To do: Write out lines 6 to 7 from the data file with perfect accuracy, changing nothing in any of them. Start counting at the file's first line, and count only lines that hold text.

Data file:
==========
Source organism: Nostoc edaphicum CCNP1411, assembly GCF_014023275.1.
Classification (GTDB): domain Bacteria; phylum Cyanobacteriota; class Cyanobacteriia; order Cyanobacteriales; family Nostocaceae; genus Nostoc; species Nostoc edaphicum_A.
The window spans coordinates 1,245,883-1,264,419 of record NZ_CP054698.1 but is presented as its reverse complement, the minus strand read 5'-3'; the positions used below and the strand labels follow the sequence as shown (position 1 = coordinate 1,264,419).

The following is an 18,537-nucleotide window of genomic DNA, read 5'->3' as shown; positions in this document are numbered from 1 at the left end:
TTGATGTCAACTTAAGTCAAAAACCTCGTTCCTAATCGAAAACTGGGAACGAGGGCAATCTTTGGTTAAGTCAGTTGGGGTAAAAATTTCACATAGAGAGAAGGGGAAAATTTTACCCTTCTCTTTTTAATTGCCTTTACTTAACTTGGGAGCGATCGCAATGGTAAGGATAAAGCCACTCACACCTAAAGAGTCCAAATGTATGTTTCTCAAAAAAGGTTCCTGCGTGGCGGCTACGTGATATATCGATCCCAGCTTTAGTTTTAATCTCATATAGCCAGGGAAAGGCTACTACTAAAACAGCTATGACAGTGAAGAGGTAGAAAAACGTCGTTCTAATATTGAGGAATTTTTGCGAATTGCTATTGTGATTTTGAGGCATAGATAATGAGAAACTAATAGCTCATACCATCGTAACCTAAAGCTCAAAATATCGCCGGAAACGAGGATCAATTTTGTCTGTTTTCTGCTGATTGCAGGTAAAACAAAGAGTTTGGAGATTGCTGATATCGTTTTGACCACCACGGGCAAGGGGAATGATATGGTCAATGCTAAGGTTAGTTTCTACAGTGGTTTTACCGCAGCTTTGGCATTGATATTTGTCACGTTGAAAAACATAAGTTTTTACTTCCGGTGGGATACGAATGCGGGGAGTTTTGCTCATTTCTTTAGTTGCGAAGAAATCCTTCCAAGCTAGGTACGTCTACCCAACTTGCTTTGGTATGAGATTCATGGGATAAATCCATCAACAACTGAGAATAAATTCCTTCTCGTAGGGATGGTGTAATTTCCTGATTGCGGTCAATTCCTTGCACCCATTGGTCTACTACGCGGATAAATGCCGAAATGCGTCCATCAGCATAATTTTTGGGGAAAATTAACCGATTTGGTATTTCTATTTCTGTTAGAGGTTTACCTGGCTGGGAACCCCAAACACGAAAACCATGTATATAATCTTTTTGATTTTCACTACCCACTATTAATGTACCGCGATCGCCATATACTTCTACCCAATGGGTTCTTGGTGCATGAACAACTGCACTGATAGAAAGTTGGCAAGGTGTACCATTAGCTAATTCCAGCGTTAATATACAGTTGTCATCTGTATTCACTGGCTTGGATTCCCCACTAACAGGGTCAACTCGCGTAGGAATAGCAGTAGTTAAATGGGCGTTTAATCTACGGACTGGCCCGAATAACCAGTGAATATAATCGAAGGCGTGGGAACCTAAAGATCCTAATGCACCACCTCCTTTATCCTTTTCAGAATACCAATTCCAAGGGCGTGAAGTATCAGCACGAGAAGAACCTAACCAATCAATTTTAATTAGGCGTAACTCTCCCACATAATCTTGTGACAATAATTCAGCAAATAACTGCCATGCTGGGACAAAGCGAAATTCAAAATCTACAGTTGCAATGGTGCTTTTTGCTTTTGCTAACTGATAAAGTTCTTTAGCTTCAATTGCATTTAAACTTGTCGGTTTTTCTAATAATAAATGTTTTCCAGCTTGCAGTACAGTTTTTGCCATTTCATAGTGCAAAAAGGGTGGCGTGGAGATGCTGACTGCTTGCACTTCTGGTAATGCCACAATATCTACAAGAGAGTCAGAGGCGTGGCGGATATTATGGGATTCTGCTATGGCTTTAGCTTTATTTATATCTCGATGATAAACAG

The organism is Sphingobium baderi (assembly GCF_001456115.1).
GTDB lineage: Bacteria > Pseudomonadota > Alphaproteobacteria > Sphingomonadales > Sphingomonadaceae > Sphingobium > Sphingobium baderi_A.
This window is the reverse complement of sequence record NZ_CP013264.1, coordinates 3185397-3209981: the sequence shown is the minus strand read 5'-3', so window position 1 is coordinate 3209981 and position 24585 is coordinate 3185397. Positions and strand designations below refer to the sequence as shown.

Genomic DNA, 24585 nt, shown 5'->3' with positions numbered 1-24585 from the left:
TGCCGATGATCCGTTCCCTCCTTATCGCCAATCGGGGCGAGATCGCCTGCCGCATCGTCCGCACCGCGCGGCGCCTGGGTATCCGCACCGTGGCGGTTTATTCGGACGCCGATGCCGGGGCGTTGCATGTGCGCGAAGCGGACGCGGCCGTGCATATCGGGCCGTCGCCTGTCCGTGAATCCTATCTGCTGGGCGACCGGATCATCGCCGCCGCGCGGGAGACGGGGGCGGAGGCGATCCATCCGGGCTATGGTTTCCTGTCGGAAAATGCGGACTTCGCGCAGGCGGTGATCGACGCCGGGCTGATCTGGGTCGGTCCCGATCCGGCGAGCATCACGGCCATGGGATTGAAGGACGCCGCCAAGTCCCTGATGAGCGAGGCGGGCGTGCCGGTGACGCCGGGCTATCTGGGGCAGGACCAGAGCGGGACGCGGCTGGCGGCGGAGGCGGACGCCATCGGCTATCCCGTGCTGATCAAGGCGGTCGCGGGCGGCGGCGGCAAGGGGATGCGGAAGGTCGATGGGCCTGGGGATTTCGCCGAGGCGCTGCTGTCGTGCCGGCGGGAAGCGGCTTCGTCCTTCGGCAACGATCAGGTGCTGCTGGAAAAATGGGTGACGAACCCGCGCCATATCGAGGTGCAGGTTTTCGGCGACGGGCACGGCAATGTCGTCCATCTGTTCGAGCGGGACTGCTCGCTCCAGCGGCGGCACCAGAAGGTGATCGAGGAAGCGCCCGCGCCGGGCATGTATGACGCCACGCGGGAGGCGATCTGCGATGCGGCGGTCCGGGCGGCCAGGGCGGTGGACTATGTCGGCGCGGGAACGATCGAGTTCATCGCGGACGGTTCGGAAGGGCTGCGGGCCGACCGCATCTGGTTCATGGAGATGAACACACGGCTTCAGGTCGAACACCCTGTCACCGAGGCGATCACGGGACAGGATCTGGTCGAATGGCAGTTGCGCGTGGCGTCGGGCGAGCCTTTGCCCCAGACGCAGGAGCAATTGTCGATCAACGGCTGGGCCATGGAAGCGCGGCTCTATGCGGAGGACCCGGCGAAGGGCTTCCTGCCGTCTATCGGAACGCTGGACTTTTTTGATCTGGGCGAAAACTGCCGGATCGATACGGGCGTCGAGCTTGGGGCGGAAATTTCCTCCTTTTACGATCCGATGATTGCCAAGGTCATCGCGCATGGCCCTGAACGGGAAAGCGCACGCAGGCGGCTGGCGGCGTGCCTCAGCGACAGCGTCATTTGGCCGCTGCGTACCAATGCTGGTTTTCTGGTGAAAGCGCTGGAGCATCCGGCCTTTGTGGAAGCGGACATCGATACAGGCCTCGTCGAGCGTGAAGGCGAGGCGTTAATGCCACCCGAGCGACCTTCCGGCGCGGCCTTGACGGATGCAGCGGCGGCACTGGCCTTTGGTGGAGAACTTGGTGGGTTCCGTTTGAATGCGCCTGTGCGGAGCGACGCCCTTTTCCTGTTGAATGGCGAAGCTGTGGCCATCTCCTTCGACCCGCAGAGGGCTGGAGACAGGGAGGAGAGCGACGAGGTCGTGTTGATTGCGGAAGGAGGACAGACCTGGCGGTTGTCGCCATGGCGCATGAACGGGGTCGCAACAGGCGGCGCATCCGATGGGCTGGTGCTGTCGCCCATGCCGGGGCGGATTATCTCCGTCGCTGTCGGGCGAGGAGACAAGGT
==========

The organism is Sphingobium baderi (assembly GCF_001456115.1).
GTDB lineage: Bacteria > Pseudomonadota > Alphaproteobacteria > Sphingomonadales > Sphingomonadaceae > Sphingobium > Sphingobium baderi_A.